Joe Biden addressed the nation
Joe Biden addressed the nation after being elected as President of the United States. He thanked voters for delivering him a ‘clear victory’ and added that there was a renewed faith in the US that there will be a better tomorrow. Biden said that he will be a president who will unite and not divide and added that he will work for all people of America. ‘I pledge to be a president who seeks not to divide, but unify. Who doesn’t see red states and blue states, but only the United States,’ Joe Biden said. Biden also made a reference to Donald Trump during his speech and said that they have to stop treating each other as opponents now. ‘I’ve lost a couple of times myself. Let’s give each other a chance. We have to stop treating our opponents as enemies,’ Biden said. He also said that the battle against the virus will begin now. ‘Our nation is shaped by the constant battle between our better angels and our darkest impulses. It is time for the better angels to prevail,’ Biden said. Watch the full video for all the details.
The Biden-Harris triumph: An eruption of honks to ring in America’s renewal
- After four years of madness, the world may feel relieved that the large truck that is the United States will be steered by someone with experience, who respects speed limits, obeys traffic lights, and follows rules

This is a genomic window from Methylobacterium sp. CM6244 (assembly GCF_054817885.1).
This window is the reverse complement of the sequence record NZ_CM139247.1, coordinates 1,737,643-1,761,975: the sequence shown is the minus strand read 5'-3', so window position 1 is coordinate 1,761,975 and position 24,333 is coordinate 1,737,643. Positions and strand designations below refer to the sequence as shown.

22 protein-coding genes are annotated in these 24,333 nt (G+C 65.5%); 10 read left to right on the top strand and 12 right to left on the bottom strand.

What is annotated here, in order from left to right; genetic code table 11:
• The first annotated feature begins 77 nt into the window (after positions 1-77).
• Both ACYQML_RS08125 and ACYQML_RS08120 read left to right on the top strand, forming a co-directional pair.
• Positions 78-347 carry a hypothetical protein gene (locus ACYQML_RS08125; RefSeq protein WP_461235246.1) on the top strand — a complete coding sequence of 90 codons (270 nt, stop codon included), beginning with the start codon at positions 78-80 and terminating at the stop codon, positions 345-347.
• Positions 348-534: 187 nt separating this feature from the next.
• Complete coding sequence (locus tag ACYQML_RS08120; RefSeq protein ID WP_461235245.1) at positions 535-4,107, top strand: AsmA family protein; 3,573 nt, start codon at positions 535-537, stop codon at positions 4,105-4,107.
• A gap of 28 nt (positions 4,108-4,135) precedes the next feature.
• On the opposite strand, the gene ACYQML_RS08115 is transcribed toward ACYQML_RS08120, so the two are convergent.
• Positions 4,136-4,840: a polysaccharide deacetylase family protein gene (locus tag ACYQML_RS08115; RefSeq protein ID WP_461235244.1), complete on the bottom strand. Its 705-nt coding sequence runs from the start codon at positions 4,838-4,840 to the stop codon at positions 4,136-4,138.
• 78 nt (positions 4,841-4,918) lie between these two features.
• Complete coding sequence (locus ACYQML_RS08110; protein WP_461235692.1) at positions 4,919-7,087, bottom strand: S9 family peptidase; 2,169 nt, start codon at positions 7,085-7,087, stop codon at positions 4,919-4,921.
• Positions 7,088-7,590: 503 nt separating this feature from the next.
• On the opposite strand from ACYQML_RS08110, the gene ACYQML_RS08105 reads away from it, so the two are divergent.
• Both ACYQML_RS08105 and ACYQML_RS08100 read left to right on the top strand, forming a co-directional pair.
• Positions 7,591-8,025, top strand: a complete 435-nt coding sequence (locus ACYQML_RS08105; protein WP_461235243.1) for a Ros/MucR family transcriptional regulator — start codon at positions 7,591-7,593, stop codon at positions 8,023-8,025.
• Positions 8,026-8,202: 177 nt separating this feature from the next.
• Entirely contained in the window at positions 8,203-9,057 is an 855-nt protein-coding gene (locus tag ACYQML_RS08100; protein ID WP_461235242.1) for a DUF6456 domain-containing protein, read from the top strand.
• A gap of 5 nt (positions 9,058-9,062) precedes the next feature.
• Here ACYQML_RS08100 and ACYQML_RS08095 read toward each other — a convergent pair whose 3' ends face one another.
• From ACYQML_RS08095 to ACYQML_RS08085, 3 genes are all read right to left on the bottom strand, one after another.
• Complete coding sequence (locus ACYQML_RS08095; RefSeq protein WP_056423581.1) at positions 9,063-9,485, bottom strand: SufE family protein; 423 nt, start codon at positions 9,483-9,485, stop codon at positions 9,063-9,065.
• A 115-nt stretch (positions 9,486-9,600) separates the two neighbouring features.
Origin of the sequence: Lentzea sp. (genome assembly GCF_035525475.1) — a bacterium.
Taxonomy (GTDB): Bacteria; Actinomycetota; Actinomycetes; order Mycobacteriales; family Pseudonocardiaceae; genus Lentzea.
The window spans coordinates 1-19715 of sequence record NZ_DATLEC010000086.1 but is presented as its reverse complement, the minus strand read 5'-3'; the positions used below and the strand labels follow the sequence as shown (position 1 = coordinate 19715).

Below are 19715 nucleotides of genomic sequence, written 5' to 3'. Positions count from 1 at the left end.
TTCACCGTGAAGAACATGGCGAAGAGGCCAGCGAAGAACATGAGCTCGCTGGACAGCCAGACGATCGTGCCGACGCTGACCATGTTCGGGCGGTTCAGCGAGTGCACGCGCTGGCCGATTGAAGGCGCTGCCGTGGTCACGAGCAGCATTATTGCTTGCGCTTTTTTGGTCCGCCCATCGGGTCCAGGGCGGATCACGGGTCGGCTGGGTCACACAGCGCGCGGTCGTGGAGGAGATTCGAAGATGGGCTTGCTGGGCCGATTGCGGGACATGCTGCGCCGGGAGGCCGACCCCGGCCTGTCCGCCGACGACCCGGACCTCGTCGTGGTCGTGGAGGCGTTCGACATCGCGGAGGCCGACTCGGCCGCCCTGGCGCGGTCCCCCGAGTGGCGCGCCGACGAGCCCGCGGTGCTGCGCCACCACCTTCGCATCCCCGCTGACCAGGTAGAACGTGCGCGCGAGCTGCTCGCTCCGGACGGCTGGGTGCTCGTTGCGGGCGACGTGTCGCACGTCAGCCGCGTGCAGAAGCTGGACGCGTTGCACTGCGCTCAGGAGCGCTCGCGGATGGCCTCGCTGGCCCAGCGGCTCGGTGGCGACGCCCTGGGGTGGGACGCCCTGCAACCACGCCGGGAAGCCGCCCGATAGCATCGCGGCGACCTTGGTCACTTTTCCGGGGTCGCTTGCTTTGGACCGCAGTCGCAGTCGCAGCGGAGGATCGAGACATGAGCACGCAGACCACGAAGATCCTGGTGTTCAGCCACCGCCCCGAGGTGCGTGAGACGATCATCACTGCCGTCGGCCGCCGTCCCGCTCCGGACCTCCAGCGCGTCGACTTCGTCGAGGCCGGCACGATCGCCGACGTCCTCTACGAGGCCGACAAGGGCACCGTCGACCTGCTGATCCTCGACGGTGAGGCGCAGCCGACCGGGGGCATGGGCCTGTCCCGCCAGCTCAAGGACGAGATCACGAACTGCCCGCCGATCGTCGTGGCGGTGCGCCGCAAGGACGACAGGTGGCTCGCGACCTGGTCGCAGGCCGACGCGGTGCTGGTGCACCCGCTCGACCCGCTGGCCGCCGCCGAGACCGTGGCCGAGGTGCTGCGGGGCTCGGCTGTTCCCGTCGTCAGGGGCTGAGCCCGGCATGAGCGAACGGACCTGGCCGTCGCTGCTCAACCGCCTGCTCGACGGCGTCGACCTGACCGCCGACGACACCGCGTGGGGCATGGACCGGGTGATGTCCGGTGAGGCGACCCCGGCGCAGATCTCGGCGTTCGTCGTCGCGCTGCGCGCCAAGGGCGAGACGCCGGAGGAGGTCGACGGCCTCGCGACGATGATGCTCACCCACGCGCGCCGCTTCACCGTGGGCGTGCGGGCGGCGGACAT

On a crisp morning under a cloudless sky, cars on the streets of Brooklyn erupted in raucous honking. There were loud sounds of cheer, banging of vessels, and the avenues of this New York borough sounded like an Indian street, as networks announced that former vice-president Joe Biden had crossed the threshold and secured enough votes in the electoral college to be the next American president. This was Biden’s third attempt at presidency and he is the oldest candidate to be elected president (he turns 78 later this month). Equally historic is his vice-president, Kamala Harris—the first woman, the first woman of colour, the first woman who is half-Indian.
As I write this, Donald Trump has yet to concede defeat, and is apparently playing golf somewhere. Unpredictable, divisive and combative as he is, he might try to drag the battle to the courts, seeking a recount here, annulling votes there, but most analysts believe he has almost no chance of succeeding, since there is no evidence of malpractice.
Given that Biden has won more than 75 million votes, more than any candidate ever in American politics, and widened his margin against Trump by more than four million votes, who the American people want as a president should be an academic question. Except that the United States has the peculiarity called an electoral college, which undervalues votes of populous states, ostensibly to balance the electorate (to ensure that rural voters are not taken for granted.) And yet, it is possible for a candidate to win far more popular votes and yet lose by the arithmetic of an electoral college, as had happened most recently to Hillary Clinton in 2016 (and four times earlier). Clinton had won 2.8 million more votes than Trump did, but Trump had 304 electoral votes against Clinton’s 227. By decisively widening his margin and winning back states in which Trump had defeated marginally Clinton, Biden has regained the control of the White House for the Democrats after four years of divisiveness, chaos, bluster, bullying, intimidation, and rank incompetence under Trump.